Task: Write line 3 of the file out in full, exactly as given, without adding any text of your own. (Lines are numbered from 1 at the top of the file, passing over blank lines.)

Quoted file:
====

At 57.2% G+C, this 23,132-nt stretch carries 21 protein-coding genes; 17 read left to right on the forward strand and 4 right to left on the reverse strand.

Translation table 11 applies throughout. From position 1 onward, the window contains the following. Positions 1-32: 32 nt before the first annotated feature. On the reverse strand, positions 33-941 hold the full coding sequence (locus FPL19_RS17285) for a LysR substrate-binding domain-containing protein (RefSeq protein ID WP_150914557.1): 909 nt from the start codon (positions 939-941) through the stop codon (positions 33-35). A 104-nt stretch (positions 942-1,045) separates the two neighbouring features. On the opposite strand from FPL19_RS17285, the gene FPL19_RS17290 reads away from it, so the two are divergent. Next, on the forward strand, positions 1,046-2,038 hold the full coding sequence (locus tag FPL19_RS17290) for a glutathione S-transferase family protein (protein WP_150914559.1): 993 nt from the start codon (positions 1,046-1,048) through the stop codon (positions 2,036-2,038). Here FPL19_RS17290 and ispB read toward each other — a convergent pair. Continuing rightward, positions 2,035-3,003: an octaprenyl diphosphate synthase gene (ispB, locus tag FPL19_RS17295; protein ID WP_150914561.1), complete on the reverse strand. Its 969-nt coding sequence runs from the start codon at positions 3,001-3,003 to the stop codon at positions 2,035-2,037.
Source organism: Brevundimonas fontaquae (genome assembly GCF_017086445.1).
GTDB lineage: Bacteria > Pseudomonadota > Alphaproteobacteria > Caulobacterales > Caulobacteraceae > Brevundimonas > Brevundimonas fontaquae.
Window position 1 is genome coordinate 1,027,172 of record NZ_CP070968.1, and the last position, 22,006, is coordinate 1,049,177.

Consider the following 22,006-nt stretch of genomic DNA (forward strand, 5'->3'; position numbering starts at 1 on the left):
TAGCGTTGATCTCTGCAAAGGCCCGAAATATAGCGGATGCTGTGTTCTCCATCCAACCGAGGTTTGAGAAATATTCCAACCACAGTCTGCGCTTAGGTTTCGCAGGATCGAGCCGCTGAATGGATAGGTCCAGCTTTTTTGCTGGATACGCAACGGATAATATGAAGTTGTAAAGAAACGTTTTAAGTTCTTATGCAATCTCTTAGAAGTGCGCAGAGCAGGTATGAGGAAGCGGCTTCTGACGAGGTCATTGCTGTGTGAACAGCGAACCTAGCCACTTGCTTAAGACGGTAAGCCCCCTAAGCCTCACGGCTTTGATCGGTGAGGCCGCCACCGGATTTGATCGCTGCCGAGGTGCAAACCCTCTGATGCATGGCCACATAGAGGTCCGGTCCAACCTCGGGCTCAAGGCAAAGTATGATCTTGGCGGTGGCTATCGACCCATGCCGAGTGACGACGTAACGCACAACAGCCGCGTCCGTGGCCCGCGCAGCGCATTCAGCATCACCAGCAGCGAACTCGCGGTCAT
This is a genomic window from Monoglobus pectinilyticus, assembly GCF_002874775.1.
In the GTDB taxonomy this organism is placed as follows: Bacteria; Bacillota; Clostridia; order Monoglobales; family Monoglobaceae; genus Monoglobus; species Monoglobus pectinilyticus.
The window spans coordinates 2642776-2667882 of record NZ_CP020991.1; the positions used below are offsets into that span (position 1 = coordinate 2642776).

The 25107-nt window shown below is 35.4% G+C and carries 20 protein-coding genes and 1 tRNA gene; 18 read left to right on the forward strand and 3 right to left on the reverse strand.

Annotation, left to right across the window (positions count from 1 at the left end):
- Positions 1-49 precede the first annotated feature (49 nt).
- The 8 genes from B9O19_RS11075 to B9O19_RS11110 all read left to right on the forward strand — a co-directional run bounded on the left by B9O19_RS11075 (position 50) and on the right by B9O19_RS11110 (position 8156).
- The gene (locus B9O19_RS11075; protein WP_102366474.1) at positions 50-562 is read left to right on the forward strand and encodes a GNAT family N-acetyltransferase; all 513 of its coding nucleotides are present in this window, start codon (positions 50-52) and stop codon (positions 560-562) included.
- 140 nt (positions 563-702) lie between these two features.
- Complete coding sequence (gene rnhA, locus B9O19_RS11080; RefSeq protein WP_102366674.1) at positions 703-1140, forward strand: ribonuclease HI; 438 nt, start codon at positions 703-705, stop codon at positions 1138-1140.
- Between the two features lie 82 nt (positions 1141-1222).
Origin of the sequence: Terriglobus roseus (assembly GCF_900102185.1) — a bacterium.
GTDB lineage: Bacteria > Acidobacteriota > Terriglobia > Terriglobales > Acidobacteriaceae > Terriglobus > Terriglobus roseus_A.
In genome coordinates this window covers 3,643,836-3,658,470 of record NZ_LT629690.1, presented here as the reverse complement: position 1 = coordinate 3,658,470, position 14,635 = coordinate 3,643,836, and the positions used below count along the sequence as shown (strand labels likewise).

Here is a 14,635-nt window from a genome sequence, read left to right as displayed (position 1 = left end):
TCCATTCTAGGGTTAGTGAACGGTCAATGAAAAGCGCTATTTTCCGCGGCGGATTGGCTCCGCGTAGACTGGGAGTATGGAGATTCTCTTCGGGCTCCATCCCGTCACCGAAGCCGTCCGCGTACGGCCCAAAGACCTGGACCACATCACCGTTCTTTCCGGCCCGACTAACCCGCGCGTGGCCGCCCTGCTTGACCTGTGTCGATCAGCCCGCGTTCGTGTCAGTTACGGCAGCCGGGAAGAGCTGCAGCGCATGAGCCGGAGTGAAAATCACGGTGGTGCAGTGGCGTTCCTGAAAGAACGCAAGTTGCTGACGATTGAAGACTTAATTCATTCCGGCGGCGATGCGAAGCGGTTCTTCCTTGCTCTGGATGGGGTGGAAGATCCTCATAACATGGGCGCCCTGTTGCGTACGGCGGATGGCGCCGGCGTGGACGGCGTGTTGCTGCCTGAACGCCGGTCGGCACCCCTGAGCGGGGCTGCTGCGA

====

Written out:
Source organism: Brevundimonas fontaquae (genome assembly GCF_017086445.1).